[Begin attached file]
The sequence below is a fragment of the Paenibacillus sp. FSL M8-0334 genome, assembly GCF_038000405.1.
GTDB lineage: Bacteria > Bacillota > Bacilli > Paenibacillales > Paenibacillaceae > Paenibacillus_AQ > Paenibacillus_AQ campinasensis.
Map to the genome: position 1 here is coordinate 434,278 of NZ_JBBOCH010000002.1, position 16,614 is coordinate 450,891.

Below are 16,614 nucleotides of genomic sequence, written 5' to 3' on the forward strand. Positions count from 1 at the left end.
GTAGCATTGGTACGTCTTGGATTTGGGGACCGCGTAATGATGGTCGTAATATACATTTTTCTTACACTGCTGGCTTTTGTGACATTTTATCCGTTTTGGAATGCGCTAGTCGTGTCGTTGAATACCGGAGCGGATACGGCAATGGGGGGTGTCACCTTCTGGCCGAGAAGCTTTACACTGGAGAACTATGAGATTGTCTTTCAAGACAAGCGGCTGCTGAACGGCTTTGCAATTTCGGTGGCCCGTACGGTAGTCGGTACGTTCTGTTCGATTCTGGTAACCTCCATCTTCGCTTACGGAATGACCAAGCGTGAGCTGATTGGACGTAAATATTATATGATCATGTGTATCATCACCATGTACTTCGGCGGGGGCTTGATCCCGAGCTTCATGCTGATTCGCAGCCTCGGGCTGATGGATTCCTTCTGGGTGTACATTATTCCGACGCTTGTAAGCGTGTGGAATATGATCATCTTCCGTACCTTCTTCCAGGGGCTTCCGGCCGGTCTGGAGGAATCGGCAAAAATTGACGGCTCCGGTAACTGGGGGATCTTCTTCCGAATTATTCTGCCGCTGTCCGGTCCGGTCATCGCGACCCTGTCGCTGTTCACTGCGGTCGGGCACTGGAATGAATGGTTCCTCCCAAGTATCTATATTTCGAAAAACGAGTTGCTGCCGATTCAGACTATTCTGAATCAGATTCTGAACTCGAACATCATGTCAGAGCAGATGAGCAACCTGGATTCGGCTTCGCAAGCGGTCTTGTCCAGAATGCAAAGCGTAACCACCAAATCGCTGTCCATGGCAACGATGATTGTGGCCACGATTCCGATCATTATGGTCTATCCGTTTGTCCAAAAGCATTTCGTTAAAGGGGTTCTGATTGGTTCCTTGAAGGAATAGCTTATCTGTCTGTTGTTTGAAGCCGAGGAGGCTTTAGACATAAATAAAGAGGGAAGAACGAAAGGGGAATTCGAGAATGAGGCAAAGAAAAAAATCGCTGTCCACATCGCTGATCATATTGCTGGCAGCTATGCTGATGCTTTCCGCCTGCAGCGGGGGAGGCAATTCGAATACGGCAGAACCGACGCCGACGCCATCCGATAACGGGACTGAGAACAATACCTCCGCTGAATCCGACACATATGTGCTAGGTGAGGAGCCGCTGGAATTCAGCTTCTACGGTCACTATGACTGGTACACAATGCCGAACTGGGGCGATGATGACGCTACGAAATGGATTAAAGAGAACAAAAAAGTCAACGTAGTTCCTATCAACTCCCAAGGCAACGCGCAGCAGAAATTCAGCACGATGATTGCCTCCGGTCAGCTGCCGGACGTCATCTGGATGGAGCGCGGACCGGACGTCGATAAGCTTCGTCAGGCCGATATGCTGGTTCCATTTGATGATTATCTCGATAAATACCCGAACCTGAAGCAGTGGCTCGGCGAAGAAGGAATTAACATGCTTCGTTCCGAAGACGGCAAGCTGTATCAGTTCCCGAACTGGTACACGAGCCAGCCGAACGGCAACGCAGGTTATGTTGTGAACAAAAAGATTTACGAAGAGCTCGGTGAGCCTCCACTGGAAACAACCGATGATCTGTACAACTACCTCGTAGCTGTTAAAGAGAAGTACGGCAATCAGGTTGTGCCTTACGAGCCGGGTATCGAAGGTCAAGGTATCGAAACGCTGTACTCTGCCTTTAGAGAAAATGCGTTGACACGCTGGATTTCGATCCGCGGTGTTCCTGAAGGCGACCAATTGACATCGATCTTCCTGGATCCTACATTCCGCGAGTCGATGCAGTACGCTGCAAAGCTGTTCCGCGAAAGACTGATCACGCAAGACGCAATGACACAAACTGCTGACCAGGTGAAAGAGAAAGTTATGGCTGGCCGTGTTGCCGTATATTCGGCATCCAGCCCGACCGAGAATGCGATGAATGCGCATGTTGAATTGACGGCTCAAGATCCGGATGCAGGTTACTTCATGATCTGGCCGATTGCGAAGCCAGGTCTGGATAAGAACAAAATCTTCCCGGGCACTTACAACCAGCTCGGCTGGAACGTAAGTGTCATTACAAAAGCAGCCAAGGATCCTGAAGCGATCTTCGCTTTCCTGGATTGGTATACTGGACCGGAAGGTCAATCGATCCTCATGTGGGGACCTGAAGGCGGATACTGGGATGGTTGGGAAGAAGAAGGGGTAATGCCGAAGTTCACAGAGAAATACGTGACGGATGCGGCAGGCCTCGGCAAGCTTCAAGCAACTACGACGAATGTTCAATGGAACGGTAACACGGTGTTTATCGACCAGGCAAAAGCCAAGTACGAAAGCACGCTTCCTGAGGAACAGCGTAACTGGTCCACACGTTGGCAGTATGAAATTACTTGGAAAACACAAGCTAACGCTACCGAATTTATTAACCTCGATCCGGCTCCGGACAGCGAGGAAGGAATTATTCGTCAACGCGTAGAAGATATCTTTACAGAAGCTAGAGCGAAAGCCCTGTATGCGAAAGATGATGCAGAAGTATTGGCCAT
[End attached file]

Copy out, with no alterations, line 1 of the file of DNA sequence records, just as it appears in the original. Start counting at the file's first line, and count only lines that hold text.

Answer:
The sequence below is a fragment of the Paenibacillus sp. FSL M8-0334 genome, assembly GCF_038000405.1.